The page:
"Jukai is the most popular place for suicide in Japan. The question is why?"






Jukai

“An exquisite storytelling piece…simply enchanting.”★★★★★
~ Remotegoat
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As a Taiko drummer I would like to convey the art of Japanese drumming. Japanese drumming is deeply rooted in the history of Japanese spirituality and belief systems. I am a woman drummer who is interested in Japanese spirituality. I face obstacles to introduce these traditions. Historically, women have been excluded from spiritual training, and this phenomenon is also found in many cultures. In early Japan, shamanistic rituals and beliefs included women. As these religious traditions became tied to political power, women were more and more excluded from core practices and rituals. This became fully institutionalized after the introduction of Buddhism. Interestingly, Buddhist and Shinto beliefs were practiced in parallel, with terms and rituals of one tradition having similar meanings in the other. Both traditions were strongly grounded in early shamanistic beliefs that viewed natural phenomena in supernatural terms.

Japanese beliefs are tied to the mystery of Nature. Even modern manifestations of Japanese rituals and beliefs reflect the early shamanistic focus on the natural world. The phenomena of Jukai clearly illustrate the Japanese sense of awe when confronted with the natural world stripped of human trappings. What intrigues me most is that many of these natural untouched places are ascribed to female deities. The deity of Mt. Fuji is female, as are most sacred mountains in Japan. Entering into these unspoiled places is viewed as awe inspiring and powerful. The Japanese also describe these powerful experiences as peaceful; for connecting to something grand and beautiful gives comfort and a sense of being part of the sacred. The apparent exception to such positive descriptions of these special places is the “Sea of Trees” found near the base of Mt. Fuji to the west. Jukai is the most popular place for suicide in Japan. The question is why?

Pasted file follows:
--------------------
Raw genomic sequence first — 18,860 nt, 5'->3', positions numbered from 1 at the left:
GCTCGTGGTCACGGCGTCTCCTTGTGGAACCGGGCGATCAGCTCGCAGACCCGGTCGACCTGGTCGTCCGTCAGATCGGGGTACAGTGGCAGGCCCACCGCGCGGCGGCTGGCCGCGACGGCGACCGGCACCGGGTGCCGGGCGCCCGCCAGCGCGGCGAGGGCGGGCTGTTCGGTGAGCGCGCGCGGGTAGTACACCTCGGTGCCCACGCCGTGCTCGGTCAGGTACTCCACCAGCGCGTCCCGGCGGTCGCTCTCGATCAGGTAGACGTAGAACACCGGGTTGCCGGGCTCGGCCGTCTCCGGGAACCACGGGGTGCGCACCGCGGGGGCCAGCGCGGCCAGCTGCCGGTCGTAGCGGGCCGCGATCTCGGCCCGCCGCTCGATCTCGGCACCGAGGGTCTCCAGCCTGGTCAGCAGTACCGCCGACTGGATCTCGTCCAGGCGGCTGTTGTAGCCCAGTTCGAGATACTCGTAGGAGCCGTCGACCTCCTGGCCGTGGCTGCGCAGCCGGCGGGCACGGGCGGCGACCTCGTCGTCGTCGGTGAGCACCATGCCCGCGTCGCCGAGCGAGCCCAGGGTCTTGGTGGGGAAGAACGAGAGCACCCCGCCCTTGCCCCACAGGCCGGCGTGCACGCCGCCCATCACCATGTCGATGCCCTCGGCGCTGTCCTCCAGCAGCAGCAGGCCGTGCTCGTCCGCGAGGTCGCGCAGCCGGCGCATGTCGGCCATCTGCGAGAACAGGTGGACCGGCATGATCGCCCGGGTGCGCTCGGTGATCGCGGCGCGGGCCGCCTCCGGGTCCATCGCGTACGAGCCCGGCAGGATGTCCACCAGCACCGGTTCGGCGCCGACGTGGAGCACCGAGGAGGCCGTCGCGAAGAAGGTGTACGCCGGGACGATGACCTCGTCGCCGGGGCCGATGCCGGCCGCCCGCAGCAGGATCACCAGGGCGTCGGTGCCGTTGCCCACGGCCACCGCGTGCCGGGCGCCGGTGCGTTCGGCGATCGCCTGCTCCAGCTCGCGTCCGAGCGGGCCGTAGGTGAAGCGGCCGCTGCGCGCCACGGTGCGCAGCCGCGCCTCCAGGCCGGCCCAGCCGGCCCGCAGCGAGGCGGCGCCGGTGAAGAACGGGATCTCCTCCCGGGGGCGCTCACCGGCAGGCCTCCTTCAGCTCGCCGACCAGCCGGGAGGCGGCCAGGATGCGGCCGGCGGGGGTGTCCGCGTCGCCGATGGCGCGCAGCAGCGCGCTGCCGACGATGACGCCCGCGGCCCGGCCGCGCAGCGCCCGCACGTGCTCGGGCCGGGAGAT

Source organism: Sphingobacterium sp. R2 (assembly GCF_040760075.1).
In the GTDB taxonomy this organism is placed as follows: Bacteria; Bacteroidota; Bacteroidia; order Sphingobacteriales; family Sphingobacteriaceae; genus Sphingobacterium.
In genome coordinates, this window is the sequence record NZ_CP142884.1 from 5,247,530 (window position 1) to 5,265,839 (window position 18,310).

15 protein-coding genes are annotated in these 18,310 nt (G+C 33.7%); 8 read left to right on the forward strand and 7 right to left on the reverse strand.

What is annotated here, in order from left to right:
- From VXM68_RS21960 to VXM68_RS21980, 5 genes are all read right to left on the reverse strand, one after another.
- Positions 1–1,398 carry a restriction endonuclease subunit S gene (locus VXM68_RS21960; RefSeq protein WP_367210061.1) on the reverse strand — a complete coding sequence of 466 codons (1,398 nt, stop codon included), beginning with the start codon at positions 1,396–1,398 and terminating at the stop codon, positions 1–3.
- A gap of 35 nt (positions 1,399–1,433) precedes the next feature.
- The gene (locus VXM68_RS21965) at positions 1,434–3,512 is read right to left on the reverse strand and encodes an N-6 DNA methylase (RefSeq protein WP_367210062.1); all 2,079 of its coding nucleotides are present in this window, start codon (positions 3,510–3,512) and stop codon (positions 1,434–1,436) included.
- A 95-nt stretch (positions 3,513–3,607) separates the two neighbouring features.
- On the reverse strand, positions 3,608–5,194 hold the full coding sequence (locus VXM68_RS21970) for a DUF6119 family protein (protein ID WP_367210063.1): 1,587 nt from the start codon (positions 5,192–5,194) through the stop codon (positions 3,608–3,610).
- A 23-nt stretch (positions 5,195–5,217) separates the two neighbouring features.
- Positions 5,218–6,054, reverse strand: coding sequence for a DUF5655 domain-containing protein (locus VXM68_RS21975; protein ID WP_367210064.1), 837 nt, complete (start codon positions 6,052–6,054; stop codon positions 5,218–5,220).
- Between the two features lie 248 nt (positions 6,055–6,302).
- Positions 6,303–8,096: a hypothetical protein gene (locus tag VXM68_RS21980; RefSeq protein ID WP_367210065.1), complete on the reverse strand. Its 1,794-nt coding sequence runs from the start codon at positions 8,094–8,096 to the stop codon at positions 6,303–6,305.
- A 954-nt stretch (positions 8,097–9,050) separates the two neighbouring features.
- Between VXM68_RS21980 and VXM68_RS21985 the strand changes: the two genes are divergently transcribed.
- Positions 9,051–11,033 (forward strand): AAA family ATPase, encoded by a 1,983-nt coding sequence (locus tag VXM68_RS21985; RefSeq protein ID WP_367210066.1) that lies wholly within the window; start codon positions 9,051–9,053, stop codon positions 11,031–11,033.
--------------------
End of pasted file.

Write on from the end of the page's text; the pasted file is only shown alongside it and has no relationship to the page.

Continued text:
Do people who are trapped in this material world seek release in a natural world they see as comforting and beautiful? Does the dense forest in which people quite literally get lost give those who wish to end their lives a sense of solace? Do they feel embraced by the dark beauty that surrounds them? For whatever reasons they choose to enter this forest, I feel Japanese rituals and beliefs influence them. To understand the reality of Jukai is to understand Japanese consciousness at its deepest level.


"Jukai" is a theatrical piece that was devised by Ikuyo Conant with Theatre Temoin. A 15-day workshop was held in September, 2008, followed by a work-in-progress showing. The piece was developed further in 2010 and premiered at the Blue Elephant Theatre in London.

Press/Reviews

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